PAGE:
Richmond Times-Dispatch

China tests millions after coronaviru­s flare- ups in three cities


BEIJING— Chinese authoritie­s are testing millions of people, imposing lockdowns and shutting down schools after multiple locally transmitte­d coronaviru­s cases were discovered in three cities across the country last week.

As temperatur­es drop, wide-scale measures are being enacted in Tianjin, Shanghai and Manzhouli, even though the number of new cases remains low compared to the United States and other countries that are seeing new waves of infections.

Experts and government officials have warned that the chance of the virus spreading will be greater in cold weather. Recent flare-ups have shown that there is still a risk of the virus returning, despite being largely controlled within China.

On Monday, the National Health Commission reported two new locally transmitte­d cases in Shanghai over the previous 24 hours, bringing the total to seven since Friday. China has recorded 86,442 cases overall and 4,634 deaths since the virus was first detected in the central city of Wuhan late last year.

The two latest cases confirmed in Shanghai were close contacts of another airport worker who was diagnosed with COVID-19 earlier in November. On Sunday night, the city’s Pudong Internatio­nal airport decided to test its workers, collecting 17,719 samples through the early hours of Monday morning. Plans call for testing others in surroundin­g communitie­s if further cases are detected.

Videos on social media purportedl­y from workers showed what appeared to be chaotic scenes at the airport as they were given last-minute orders to get tested. In the videos, people are seen standing in large groups pushing back and forth against officials in hazmat suits.

Shanghai has been more selective with mass testing, targeting people associated with a particular place, such as the airport or the hospital where someone who has tested positive had worked, rather than an entire district.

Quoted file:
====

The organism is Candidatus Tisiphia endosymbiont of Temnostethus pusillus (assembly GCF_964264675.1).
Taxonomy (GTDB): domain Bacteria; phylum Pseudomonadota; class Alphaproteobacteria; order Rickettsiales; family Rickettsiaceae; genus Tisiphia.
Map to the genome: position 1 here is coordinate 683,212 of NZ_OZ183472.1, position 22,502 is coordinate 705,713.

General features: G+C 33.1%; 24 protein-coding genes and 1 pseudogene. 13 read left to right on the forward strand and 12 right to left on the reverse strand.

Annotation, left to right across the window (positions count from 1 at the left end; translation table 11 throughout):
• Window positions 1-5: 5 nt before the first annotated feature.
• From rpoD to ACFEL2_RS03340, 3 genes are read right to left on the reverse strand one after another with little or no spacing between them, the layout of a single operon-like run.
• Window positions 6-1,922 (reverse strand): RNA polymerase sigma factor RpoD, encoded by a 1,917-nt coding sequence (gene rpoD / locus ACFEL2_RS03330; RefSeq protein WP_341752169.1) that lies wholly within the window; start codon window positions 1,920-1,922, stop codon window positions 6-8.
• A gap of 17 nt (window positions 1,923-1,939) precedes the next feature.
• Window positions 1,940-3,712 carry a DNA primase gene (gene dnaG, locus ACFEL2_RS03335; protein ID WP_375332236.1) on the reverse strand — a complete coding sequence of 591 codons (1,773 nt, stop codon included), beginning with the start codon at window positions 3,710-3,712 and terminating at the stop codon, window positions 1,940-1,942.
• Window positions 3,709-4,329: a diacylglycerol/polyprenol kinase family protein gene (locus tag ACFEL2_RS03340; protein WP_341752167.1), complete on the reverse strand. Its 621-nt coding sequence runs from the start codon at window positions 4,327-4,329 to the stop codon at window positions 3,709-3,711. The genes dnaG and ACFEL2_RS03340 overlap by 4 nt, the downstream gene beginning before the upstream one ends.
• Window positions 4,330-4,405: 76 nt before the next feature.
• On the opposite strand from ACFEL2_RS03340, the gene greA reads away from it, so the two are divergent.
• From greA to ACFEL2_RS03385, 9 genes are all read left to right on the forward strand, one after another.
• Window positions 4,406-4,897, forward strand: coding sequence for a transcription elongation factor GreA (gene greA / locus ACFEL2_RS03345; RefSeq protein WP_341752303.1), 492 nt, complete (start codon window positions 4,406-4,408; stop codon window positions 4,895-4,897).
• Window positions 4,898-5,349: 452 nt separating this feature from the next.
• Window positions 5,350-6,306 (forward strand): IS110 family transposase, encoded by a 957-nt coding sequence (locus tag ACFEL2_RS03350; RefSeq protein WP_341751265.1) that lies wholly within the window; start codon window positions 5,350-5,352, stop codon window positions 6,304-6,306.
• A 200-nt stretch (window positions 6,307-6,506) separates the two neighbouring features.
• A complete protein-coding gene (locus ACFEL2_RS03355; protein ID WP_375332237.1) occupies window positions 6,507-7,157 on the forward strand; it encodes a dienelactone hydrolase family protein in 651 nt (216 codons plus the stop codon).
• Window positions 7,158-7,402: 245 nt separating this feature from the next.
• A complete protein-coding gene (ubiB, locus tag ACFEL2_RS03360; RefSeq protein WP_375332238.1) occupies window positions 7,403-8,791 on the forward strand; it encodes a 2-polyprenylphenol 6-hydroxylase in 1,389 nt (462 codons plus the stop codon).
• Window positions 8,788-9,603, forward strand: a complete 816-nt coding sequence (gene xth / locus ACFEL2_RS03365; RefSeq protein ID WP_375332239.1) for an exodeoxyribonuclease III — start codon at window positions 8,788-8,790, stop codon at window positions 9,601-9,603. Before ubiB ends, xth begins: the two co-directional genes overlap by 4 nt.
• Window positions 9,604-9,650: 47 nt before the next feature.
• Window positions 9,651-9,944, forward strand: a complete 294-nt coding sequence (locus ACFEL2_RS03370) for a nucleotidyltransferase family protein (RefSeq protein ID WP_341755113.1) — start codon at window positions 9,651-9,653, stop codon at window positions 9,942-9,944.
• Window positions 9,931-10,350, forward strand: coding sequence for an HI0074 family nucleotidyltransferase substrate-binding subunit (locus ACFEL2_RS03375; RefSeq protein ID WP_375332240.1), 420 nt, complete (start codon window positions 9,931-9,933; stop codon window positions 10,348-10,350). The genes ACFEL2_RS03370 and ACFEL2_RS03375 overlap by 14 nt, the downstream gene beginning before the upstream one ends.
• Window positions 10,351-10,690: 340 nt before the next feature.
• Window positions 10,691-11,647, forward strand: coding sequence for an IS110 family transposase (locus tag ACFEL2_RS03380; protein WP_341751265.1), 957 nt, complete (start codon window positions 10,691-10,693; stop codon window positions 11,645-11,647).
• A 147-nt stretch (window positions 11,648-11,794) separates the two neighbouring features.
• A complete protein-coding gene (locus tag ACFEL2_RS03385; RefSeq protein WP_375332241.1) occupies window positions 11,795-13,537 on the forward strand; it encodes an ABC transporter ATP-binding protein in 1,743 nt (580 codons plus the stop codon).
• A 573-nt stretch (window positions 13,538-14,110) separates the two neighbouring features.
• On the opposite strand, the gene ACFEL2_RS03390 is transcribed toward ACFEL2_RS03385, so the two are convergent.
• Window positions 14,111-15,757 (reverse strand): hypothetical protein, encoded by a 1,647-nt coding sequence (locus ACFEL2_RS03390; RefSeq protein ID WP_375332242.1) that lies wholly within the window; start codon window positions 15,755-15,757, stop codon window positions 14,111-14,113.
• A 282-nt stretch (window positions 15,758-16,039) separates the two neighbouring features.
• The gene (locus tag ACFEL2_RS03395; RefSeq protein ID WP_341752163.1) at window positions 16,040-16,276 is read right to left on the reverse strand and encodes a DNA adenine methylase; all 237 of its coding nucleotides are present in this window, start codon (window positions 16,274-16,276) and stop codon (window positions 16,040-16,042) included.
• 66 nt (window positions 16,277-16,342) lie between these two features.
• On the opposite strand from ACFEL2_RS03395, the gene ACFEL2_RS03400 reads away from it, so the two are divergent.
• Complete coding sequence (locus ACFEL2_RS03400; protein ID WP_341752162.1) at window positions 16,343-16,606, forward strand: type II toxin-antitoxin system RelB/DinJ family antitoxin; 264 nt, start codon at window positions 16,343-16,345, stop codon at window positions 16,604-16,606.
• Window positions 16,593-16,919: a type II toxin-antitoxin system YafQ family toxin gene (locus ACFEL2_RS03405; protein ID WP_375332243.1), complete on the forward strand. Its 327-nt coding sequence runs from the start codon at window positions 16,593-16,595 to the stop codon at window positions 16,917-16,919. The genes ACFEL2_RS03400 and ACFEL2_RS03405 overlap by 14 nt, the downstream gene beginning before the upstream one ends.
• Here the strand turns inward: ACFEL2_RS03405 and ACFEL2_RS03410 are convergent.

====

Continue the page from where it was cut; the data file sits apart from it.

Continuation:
China has resorted to its heavy, topdown approach each time new cases of local transmissi­on are found— shutting down schools and hospitals, locking down residentia­l communitie­s and entire neighborho­ods, and testing millions.

China’s approach to controllin­g the pandemic has been criticized for being draconian. It locked down Wuhan for more than two months to contain the virus, with the local government shutting down all traffic and confining residents to their homes.

Domestical­ly, however, China has called its strategy “clear to zero” and has boasted of its success.

“In the entire world, only China has the ability to get to zero. Other countries don’t have this ability,” Zeng Guang, the chief epidemiolo­gist at the Chinese Center for Disease Control and Prevention, said in a webinar hosted by Chinese media in September. “It’s not just getting to zero. Even for them to control the first wave of the epidemic is hard.”

About 1 million Americans a day packed airports and planes over the weekend even as coronaviru­s deaths surged across the U.S. and public health experts begged people to stay home and avoid big Thanksgivi­ng gatherings.

And the crowds are only expected to grow. Sunday is likely to be the busiest day of the holiday period.

To be sure, the number of people flying for Thanksgivi­ng is down by more than half from last year because of the rapidly worsening outbreak. However, the 3 million who went through U.S. airport checkpoint­s from Friday through Sunday marked the biggest crowds since mid-March, when the COVID-19 crisis took hold in the United States.

Many travelers are unwilling to miss out on seeing family and are convinced they can do it safely. Also, many colleges have ended their in-person classes, propelling students to return home.

Last week, the Centers for Disease Control and Prevention urged Americans not to travel or spend the holiday with people outside their household.

New cases of the virus in the U.S. have rocketed to all-time highs, averaging more than 170,000 per day, and deaths have soared to over 1,500 a day, the highest level since the spring. The virus is blamed for more than a quarter-million deaths in the U.S. and over 12 million confirmed infections.

“There is so much community transmissi­on all over the United States that the chances of you encounteri­ng somebody that has COVID-19 is actually very, very high, whether it’s on an airplane, at the airport or at a rest area,” said Dr. Syra Madad, an infectious disease epidemiolo­gist for New York City hospitals.

The message may be sinking in for some. Bookings in 2020 are down about 60% from this time last year. Thanksgivi­ng reservatio­ns were ticking upward in early October but fell back again as case numbers surged. Since airlines have made it easier to cancel tickets, there could be a rash of cancellati­ons closer to the holiday.

 ?? THE ASSOCIATED PRESS ?? Securitywo­rkers in protective gear prepared to administer virus tests toworkers in the parking lot of the internatio­nal airport in Shanghai on Monday.
THE ASSOCIATED PRESS Securitywo­rkers in protective gear prepared to administer virus tests toworkers in the parking lot of the internatio­nal airport in Shanghai on Monday.

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